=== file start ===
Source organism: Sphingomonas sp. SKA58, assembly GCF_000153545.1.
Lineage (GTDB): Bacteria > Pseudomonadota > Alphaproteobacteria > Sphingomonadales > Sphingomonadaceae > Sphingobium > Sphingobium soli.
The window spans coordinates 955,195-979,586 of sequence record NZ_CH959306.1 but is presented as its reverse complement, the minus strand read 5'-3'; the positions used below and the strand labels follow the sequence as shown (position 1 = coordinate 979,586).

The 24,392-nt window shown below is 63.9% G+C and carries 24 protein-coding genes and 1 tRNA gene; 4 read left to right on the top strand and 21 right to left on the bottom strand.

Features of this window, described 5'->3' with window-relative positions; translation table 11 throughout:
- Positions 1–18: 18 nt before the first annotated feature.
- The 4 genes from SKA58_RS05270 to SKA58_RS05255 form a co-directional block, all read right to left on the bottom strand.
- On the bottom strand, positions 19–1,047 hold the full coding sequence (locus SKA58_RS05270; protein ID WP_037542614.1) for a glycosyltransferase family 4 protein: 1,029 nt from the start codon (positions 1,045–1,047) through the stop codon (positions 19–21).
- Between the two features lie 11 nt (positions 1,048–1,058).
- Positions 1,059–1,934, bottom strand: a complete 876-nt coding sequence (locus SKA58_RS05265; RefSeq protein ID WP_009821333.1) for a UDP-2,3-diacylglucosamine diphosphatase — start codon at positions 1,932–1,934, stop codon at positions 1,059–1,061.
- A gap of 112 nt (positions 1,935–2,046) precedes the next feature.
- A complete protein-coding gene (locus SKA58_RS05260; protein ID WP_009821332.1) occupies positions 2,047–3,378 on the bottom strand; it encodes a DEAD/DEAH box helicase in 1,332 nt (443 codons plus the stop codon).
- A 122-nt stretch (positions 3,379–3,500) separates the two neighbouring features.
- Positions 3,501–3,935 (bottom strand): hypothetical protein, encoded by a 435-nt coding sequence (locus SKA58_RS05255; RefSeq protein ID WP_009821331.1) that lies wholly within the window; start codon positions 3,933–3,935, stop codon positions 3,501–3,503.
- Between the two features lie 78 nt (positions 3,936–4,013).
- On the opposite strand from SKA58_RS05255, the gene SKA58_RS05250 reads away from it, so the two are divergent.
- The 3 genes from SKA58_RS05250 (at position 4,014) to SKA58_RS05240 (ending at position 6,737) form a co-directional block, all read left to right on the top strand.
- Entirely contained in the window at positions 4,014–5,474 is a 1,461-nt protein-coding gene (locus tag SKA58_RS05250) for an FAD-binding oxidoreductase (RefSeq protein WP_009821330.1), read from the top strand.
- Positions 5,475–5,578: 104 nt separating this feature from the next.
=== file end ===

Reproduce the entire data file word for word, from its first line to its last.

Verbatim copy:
Source organism: Sphingomonas sp. SKA58, assembly GCF_000153545.1.
Lineage (GTDB): Bacteria > Pseudomonadota > Alphaproteobacteria > Sphingomonadales > Sphingomonadaceae > Sphingobium > Sphingobium soli.
The window spans coordinates 955,195-979,586 of sequence record NZ_CH959306.1 but is presented as its reverse complement, the minus strand read 5'-3'; the positions used below and the strand labels follow the sequence as shown (position 1 = coordinate 979,586).

The 24,392-nt window shown below is 63.9% G+C and carries 24 protein-coding genes and 1 tRNA gene; 4 read left to right on the top strand and 21 right to left on the bottom strand.

Features of this window, described 5'->3' with window-relative positions; translation table 11 throughout:
- Positions 1–18: 18 nt before the first annotated feature.
- The 4 genes from SKA58_RS05270 to SKA58_RS05255 form a co-directional block, all read right to left on the bottom strand.
- On the bottom strand, positions 19–1,047 hold the full coding sequence (locus SKA58_RS05270; protein ID WP_037542614.1) for a glycosyltransferase family 4 protein: 1,029 nt from the start codon (positions 1,045–1,047) through the stop codon (positions 19–21).
- Between the two features lie 11 nt (positions 1,048–1,058).
- Positions 1,059–1,934, bottom strand: a complete 876-nt coding sequence (locus SKA58_RS05265; RefSeq protein ID WP_009821333.1) for a UDP-2,3-diacylglucosamine diphosphatase — start codon at positions 1,932–1,934, stop codon at positions 1,059–1,061.
- A gap of 112 nt (positions 1,935–2,046) precedes the next feature.
- A complete protein-coding gene (locus SKA58_RS05260; protein ID WP_009821332.1) occupies positions 2,047–3,378 on the bottom strand; it encodes a DEAD/DEAH box helicase in 1,332 nt (443 codons plus the stop codon).
- A 122-nt stretch (positions 3,379–3,500) separates the two neighbouring features.
- Positions 3,501–3,935 (bottom strand): hypothetical protein, encoded by a 435-nt coding sequence (locus SKA58_RS05255; RefSeq protein ID WP_009821331.1) that lies wholly within the window; start codon positions 3,933–3,935, stop codon positions 3,501–3,503.
- Between the two features lie 78 nt (positions 3,936–4,013).
- On the opposite strand from SKA58_RS05255, the gene SKA58_RS05250 reads away from it, so the two are divergent.
- The 3 genes from SKA58_RS05250 (at position 4,014) to SKA58_RS05240 (ending at position 6,737) form a co-directional block, all read left to right on the top strand.
- Entirely contained in the window at positions 4,014–5,474 is a 1,461-nt protein-coding gene (locus tag SKA58_RS05250) for an FAD-binding oxidoreductase (RefSeq protein WP_009821330.1), read from the top strand.
- Positions 5,475–5,578: 104 nt separating this feature from the next.